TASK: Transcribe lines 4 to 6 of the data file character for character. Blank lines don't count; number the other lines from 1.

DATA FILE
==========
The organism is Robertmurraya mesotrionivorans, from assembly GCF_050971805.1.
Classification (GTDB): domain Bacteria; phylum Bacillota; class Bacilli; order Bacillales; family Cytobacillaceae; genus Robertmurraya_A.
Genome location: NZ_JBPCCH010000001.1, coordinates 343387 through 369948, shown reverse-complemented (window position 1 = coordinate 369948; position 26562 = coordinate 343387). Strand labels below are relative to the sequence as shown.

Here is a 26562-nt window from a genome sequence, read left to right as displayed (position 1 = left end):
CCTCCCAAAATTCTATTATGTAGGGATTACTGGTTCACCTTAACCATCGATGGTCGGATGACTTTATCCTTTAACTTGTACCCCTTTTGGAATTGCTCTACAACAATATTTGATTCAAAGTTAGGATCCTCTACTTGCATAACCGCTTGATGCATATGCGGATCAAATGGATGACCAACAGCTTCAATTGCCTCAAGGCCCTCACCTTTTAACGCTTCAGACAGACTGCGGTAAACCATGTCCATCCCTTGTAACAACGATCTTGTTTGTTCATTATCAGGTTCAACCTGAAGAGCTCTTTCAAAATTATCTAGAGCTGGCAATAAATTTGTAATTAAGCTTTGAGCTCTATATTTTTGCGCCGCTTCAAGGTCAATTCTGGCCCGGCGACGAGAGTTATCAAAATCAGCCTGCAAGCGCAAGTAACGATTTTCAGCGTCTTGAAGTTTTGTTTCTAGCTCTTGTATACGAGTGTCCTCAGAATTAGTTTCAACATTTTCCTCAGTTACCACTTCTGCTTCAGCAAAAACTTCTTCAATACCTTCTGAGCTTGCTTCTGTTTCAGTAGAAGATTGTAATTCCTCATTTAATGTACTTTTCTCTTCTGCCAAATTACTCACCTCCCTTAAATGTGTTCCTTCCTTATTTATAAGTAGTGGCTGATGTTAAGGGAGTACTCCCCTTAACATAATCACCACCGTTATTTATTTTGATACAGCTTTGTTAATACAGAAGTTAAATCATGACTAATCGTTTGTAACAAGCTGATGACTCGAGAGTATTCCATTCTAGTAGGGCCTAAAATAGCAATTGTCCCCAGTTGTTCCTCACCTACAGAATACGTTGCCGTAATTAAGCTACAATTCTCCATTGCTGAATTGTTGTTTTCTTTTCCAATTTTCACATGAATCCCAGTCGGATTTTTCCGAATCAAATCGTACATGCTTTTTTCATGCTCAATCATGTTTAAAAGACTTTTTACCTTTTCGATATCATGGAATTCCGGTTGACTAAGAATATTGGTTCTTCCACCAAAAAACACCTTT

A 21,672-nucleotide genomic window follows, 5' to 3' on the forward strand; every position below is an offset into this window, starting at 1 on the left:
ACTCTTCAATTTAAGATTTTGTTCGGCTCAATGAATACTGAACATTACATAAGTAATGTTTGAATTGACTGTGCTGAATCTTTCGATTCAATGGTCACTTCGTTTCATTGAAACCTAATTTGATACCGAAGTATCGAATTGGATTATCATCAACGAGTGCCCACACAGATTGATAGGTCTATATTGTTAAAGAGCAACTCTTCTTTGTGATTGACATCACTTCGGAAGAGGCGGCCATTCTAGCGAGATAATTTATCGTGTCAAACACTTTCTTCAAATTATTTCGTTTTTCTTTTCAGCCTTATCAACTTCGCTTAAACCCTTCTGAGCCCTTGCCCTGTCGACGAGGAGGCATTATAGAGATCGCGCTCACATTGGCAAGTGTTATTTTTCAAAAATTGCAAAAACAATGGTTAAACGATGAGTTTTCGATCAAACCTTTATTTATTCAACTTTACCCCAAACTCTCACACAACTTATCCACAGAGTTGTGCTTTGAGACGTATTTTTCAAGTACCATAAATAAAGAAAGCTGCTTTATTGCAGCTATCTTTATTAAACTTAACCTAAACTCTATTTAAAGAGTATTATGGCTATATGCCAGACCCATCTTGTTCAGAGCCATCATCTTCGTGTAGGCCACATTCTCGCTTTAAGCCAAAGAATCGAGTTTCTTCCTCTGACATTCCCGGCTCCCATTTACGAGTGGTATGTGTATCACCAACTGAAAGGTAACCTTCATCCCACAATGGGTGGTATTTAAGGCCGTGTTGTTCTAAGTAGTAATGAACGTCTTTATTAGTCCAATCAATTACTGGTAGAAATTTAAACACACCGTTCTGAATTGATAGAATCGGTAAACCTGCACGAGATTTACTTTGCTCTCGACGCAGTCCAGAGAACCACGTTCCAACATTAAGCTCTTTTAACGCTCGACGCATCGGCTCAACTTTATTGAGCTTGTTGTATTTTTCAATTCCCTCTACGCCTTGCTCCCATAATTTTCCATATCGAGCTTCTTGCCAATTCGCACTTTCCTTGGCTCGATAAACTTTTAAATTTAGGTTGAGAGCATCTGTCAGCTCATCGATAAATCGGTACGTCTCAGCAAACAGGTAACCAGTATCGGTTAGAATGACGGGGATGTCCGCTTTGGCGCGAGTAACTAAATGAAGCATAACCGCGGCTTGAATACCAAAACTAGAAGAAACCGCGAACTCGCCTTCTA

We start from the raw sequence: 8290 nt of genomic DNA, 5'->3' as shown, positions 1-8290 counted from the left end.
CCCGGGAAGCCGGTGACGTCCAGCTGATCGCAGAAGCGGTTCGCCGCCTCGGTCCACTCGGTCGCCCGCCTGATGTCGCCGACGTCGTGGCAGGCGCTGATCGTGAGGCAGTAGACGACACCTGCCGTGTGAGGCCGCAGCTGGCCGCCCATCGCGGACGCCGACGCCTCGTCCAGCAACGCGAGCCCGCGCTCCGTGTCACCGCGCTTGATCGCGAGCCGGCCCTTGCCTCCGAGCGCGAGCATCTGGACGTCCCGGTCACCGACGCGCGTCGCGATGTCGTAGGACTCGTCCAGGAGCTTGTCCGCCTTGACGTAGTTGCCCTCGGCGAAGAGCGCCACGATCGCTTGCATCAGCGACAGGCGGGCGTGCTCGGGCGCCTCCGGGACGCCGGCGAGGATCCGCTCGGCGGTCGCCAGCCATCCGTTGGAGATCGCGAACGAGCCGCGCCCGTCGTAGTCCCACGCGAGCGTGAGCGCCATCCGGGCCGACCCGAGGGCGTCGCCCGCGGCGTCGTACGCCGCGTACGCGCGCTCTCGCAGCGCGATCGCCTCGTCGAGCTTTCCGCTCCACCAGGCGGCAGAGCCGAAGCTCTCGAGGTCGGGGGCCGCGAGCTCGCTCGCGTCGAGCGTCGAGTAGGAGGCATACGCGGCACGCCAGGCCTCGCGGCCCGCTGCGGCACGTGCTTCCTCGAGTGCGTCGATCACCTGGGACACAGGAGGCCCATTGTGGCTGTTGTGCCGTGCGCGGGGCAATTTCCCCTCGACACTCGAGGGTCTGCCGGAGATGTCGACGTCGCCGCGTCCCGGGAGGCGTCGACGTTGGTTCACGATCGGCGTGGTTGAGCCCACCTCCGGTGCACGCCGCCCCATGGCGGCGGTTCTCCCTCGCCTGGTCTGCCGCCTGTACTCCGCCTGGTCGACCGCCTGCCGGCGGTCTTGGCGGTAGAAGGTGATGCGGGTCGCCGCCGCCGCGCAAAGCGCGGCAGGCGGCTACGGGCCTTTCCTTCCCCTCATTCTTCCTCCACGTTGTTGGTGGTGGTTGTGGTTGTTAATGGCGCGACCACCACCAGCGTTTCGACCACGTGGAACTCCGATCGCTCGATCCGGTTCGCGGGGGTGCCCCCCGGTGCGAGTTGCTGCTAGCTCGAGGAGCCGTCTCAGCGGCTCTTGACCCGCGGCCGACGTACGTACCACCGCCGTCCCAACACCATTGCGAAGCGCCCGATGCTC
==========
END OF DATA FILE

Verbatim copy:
Here is a 26562-nt window from a genome sequence, read left to right as displayed (position 1 = left end):
CCTCCCAAAATTCTATTATGTAGGGATTACTGGTTCACCTTAACCATCGATGGTCGGATGACTTTATCCTTTAACTTGTACCCCTTTTGGAATTGCTCTACAACAATATTTGATTCAAAGTTAGGATCCTCTACTTGCATAACCGCTTGATGCATATGCGGATCAAATGGATGACCAACAGCTTCAATTGCCTCAAGGCCCTCACCTTTTAACGCTTCAGACAGACTGCGGTAAACCATGTCCATCCCTTGTAACAACGATCTTGTTTGTTCATTATCAGGTTCAACCTGAAGAGCTCTTTCAAAATTATCTAGAGCTGGCAATAAATTTGTAATTAAGCTTTGAGCTCTATATTTTTGCGCCGCTTCAAGGTCAATTCTGGCCCGGCGACGAGAGTTATCAAAATCAGCCTGCAAGCGCAAGTAACGATTTTCAGCGTCTTGAAGTTTTGTTTCTAGCTCTTGTATACGAGTGTCCTCAGAATTAGTTTCAACATTTTCCTCAGTTACCACTTCTGCTTCAGCAAAAACTTCTTCAATACCTTCTGAGCTTGCTTCTGTTTCAGTAGAAGATTGTAATTCCTCATTTAATGTACTTTTCTCTTCTGCCAAATTACTCACCTCCCTTAAATGTGTTCCTTCCTTATTTATAAGTAGTGGCTGATGTTAAGGGAGTACTCCCCTTAACATAATCACCACCGTTATTTATTTTGATACAGCTTTGTTAATACAGAAGTTAAATCATGACTAATCGTTTGTAACAAGCTGATGACTCGAGAGTATTCCATTCTAGTAGGGCCTAAAATAGCAATTGTCCCCAGTTGTTCCTCACCTACAGAATACGTTGCCGTAATTAAGCTACAATTCTCCATTGCTGAATTGTTGTTTTCTTTTCCAATTTTCACATGAATCCCAGTCGGATTTTTCCGAATCAAATCGTACATGCTTTTTTCATGCTCAATCATGTTTAAAAGACTTTTTACCTTTTCGATATCATGGAATTCCGGTTGACTAAGAATATTGGTTCTTCCACCAAAAAACACCTTT

A 21,672-nucleotide genomic window follows, 5' to 3' on the forward strand; every position below is an offset into this window, starting at 1 on the left: